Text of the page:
The Case For Tom Everidge

For the past several years, infielder Tom Everidge has put up impressive numbers with very little fan-fare. Nathaniel Stolz delves into Everidge's career and unearths why the Sonoma State grad should be an option for the Oakland A's in the major league right now.

Of all the players in the Oakland farm system, perhaps none combine a penchant for production with a lack of fanfare as Midland infielder Tom Everidge. The muscular slugger has consistently hit well but rarely appears on even the deepest prospect lists [Everidge ranks 49th in's current top-50 A's prospects list]. This season he hit .333/.396/.425 in April, showing he has nothing left to prove in Double-A, yet he goes relatively unnoticed in a deep Oakland system. However, especially with the abundance of injuries hitting the upper levels of the A's organization, Everidge deserves a chance to play in the majors right now. Let's examine why I would make such a bold statement.

Everidge was drafted out of Sonoma State University with the A's 10th round pick in the 2004 draft. He wasn't particularly impressive in his pro debut, hitting .275/.333/.388, but he was playing in Vancouver, one of the toughest hitting environments in the minor leagues. Moved to Kane County in 2005, Everidge maintained his batting average while nearly doubling his Isolated Power, hitting .279/.370/.482. Furthermore, Everidge crushed left-handed pitching that season, hitting .365/.444/.765 with 10 of his 14 home runs. Unbelievably, he was actually unlucky against lefties, as his hit breakdown reveals he actually should have hit .371/.448/.771 against them. Those figures lead to a staggering 1.219 OPS. Also of note was a large improvement in his walk and strikeout rates, which improved from in 7.1% and 22.3% in 2004 to 13.0% and 17.0% in 2005.

Everidge moved up to Stockton in 2006 and began to show the over-the-fence power that would become his trademark skill. While the California League is the most hitter-friendly league in baseball, Stockton is arguably its toughest environment, and in fact, its park factor is much lower than Kane County's, which means it is more pitcher-friendly. Still, Everidge managed to hit 20 homers for the first time. However, he lost the walk-to-strikeout edge and the large platoon split from Kane County, although he did keep his strikeouts manageable for a slugger (23.0%). He finished with a line of .252/.323/.442, although he was once again unlucky; his performance should have translated to .264/.333/.458.

Despite Everidge's decent 2006, the A's had him repeat High-A in 2007. As one might expect, he improved in his second year at the level. Superficially, he only improved slightly, hitting .258/.354/.469, improving only his homers (26, up from 20) and walk rate (12.5%, up from 8.0%); however, his BABIP (.280) continued to run lower than expected. Given his ball-in-play splits, it should have been closer to .324, putting his line at .289/.380/.501. Recognizing his improvement, the A's promoted Everidge to Midland late in the year, where he hit well in 10 games, with a staggering luck-adjusted line of .394/.429/.515, a performance that translates to .324/.342/.412 in the majors.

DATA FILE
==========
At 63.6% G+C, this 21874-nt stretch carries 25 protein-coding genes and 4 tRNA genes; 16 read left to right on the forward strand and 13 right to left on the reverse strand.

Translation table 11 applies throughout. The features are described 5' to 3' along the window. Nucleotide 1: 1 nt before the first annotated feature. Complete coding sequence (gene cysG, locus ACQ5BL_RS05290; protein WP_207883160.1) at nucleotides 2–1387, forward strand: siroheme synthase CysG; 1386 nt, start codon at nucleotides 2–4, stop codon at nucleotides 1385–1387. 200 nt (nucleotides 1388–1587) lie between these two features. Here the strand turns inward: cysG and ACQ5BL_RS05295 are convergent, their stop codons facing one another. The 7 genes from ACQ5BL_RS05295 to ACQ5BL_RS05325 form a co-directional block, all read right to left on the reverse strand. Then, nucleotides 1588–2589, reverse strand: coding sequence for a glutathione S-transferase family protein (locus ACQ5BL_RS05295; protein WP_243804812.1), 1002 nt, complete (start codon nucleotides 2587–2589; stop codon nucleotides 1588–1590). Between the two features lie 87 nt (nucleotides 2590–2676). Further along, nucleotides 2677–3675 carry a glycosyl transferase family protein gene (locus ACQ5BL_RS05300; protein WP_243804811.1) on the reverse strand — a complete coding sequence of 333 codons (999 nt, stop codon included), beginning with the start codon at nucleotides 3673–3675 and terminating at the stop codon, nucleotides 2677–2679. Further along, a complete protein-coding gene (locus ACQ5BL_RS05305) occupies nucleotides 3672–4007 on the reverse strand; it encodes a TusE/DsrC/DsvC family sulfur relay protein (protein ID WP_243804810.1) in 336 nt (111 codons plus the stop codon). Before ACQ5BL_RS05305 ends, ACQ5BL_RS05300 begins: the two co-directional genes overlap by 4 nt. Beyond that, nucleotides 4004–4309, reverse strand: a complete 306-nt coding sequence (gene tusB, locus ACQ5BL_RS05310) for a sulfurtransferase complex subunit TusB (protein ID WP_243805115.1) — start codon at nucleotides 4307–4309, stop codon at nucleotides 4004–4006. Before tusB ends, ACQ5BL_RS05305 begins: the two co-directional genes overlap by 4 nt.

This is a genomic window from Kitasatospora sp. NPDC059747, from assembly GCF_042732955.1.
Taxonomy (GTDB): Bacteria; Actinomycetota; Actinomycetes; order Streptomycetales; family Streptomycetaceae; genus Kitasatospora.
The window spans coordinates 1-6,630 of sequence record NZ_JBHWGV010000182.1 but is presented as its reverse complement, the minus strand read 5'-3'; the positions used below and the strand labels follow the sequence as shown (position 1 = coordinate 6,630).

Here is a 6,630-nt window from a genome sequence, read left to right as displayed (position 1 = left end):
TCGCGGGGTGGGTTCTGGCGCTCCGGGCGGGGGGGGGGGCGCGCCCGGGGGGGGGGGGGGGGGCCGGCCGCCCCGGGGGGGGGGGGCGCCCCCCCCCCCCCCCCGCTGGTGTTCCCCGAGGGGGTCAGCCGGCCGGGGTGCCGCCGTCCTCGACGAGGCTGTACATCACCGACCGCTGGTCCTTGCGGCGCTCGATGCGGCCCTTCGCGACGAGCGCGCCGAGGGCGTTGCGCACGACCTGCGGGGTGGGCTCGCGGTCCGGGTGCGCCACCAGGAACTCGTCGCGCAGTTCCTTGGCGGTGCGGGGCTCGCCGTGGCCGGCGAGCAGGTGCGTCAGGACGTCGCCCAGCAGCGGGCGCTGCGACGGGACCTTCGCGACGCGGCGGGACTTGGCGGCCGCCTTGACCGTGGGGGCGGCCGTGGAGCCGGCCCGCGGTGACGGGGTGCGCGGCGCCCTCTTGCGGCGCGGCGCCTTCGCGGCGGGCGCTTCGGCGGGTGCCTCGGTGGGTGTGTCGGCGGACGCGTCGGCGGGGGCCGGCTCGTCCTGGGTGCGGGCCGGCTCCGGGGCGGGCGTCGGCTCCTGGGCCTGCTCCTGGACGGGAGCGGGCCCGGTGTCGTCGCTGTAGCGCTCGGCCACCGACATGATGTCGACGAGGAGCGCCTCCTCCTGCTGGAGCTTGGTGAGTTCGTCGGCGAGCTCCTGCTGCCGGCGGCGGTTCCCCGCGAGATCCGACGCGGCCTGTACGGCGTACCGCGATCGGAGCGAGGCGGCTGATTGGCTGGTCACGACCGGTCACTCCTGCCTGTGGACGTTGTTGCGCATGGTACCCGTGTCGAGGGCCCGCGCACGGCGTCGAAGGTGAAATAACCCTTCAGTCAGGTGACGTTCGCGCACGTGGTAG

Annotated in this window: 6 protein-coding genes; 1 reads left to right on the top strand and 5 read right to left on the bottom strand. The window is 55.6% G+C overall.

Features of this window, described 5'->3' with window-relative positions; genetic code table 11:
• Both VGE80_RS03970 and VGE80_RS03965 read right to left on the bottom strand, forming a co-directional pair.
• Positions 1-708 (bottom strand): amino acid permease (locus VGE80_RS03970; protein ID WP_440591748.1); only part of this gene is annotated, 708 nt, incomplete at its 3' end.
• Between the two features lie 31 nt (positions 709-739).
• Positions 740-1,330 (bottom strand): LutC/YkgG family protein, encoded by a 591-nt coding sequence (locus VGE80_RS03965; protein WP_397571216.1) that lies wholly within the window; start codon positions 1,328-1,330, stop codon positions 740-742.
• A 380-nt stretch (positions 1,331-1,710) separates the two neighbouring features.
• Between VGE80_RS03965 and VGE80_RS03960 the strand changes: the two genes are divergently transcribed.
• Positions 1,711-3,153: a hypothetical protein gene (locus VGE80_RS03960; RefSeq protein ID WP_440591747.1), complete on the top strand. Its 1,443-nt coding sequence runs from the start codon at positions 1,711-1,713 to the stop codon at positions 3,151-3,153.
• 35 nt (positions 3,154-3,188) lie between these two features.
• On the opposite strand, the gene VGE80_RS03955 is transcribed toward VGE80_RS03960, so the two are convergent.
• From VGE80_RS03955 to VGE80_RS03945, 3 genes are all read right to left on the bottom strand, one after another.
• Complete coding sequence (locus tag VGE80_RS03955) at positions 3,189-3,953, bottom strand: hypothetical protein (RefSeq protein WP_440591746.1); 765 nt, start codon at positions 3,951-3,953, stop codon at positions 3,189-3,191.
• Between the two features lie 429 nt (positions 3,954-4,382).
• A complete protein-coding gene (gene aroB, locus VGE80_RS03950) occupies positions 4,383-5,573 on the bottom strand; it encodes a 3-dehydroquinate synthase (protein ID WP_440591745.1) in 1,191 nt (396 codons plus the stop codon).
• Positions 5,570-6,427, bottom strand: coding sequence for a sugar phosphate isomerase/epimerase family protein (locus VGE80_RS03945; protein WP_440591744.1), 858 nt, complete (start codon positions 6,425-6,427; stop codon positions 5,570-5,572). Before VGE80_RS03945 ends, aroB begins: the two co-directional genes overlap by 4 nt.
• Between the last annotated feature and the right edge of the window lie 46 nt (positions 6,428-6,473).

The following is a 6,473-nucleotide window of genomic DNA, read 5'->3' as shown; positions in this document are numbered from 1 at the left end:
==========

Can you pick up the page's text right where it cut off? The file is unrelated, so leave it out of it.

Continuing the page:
Everidge remained with Midland for 2008, and his translated production (.290/.356/.482) looked very similar to his 2007 Stockton performance, but there was one huge difference: Everidge's gigantic platoon split reemerged, as he mashed lefties at a translated .367/.407/.731 clip. He slugged 10 of his 22 homers against southpaws en route to his third straight 20+ homer season.

Not only was this performance against lefties impressive, but it translated to .295/.328/.580 in the majors. Furthermore, Everidge began to play third base, in addition to his customary first base, late in the year and performed acceptably, proving that he is at least competent at two positions. Everidge's MLB translation against righties wasn't very good (.201/.256/.306), so he shouldn't play regularly in the majors, but against lefties he certainly is an MLB-caliber hitter.

To put his performance in perspective, Everidge's 2008 performance translates to a 908 MLB OPS against lefties, while Matt Holliday had an 896 OPS in 2008 against lefties while playing half his games at Coors Field. Everidge has immediate value as a platoon 1B/3B/DH in the majors, basically doing what Nomar Garciaparra was signed to do for Oakland.

In my opinion, Garciaparra's signing was a bad decision, as the A's spent seven figures signing a player inferior to their younger in-house option. With a number of infield injuries, the A's have turned to Eric Patterson, Jack Hannahan, Gregorio Petit, Landon Powell, and Bobby Crosby to fill in as regulars or semi-regulars. They should give Everidge a chance—Wes Helms' career is a reasonable approximation of Everidge's downside, and Helms was a useful platoon infielder for several years.

About The Author: Nathaniel Stoltz is a statistics minor at James Madison University in Virginia. He is the creator of the "Ultimate Value Index" or "UVI" baseball statistic. He hopes to some day work in the front office of a major league team. You can e-mail him with questions or comments by clicking here.

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